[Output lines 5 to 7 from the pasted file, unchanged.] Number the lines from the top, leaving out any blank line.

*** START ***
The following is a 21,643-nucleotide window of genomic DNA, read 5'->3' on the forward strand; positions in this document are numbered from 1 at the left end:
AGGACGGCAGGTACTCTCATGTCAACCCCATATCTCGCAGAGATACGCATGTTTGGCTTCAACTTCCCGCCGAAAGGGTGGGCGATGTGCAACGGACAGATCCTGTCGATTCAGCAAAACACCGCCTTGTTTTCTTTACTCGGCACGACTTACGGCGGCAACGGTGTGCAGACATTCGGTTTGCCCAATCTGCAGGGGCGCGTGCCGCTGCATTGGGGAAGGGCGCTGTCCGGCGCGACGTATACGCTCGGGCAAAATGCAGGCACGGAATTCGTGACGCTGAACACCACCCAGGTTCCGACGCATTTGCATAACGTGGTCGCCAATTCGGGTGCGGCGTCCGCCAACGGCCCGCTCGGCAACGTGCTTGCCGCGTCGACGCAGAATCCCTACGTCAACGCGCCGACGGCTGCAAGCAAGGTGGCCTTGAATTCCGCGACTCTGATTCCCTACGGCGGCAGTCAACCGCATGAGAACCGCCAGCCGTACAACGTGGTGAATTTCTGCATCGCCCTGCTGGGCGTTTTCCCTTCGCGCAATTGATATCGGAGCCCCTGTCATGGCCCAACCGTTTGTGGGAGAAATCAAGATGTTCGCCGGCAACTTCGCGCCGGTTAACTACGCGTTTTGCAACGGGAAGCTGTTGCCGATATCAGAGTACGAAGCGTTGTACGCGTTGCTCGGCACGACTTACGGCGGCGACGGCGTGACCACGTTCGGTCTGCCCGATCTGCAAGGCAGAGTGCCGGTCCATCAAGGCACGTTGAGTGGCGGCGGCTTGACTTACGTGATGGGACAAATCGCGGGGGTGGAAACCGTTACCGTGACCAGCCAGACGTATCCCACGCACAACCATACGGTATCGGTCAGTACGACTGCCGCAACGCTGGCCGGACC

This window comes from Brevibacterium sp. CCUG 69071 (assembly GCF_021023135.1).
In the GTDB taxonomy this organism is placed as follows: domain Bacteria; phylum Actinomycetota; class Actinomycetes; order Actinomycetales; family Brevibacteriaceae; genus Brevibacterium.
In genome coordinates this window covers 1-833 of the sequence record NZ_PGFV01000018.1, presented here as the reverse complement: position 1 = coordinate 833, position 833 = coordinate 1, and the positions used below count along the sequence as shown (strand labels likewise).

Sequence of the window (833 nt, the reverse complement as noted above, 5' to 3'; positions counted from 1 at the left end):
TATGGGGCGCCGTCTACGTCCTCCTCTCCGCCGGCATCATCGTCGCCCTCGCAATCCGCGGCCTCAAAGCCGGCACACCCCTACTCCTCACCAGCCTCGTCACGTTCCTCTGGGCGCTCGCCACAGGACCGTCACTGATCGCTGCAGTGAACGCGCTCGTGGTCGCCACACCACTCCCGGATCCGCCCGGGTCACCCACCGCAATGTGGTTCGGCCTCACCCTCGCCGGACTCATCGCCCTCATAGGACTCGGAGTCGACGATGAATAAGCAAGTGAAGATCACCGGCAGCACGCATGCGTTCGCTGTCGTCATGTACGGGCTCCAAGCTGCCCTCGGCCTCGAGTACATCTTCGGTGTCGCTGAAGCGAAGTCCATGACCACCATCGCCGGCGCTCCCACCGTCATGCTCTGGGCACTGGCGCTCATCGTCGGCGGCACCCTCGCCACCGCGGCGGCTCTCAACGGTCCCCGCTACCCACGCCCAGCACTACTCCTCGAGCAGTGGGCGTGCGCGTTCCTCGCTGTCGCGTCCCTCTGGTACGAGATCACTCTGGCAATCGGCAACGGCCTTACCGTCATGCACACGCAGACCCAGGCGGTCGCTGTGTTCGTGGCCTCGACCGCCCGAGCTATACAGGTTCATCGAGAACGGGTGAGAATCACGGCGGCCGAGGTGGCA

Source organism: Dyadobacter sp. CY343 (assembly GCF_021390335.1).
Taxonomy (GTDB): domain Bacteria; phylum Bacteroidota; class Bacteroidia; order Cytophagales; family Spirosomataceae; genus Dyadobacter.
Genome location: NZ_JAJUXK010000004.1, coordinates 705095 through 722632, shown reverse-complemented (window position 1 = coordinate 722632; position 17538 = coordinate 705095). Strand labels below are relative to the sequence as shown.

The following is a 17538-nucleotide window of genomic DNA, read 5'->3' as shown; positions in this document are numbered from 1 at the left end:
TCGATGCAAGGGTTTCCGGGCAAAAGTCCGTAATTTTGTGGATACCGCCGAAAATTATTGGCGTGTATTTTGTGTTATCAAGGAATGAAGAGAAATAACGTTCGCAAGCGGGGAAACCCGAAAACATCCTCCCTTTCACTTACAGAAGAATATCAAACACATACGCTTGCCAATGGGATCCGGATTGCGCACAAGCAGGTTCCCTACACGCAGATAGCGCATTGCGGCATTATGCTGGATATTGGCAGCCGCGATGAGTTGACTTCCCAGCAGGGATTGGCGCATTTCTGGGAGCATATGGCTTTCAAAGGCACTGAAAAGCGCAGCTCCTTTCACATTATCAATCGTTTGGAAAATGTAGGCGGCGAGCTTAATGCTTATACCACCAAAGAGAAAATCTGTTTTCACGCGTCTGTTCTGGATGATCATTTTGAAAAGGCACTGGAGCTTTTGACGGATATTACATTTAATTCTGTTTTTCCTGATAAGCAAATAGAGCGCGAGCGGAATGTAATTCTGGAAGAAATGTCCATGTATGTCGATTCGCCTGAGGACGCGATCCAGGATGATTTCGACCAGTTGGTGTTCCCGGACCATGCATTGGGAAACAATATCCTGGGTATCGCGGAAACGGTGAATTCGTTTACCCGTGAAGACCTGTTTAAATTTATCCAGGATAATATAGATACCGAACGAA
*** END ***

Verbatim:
In genome coordinates this window covers 1-833 of the sequence record NZ_PGFV01000018.1, presented here as the reverse complement: position 1 = coordinate 833, position 833 = coordinate 1, and the positions used below count along the sequence as shown (strand labels likewise).

Sequence of the window (833 nt, the reverse complement as noted above, 5' to 3'; positions counted from 1 at the left end):
TATGGGGCGCCGTCTACGTCCTCCTCTCCGCCGGCATCATCGTCGCCCTCGCAATCCGCGGCCTCAAAGCCGGCACACCCCTACTCCTCACCAGCCTCGTCACGTTCCTCTGGGCGCTCGCCACAGGACCGTCACTGATCGCTGCAGTGAACGCGCTCGTGGTCGCCACACCACTCCCGGATCCGCCCGGGTCACCCACCGCAATGTGGTTCGGCCTCACCCTCGCCGGACTCATCGCCCTCATAGGACTCGGAGTCGACGATGAATAAGCAAGTGAAGATCACCGGCAGCACGCATGCGTTCGCTGTCGTCATGTACGGGCTCCAAGCTGCCCTCGGCCTCGAGTACATCTTCGGTGTCGCTGAAGCGAAGTCCATGACCACCATCGCCGGCGCTCCCACCGTCATGCTCTGGGCACTGGCGCTCATCGTCGGCGGCACCCTCGCCACCGCGGCGGCTCTCAACGGTCCCCGCTACCCACGCCCAGCACTACTCCTCGAGCAGTGGGCGTGCGCGTTCCTCGCTGTCGCGTCCCTCTGGTACGAGATCACTCTGGCAATCGGCAACGGCCTTACCGTCATGCACACGCAGACCCAGGCGGTCGCTGTGTTCGTGGCCTCGACCGCCCGAGCTATACAGGTTCATCGAGAACGGGTGAGAATCACGGCGGCCGAGGTGGCA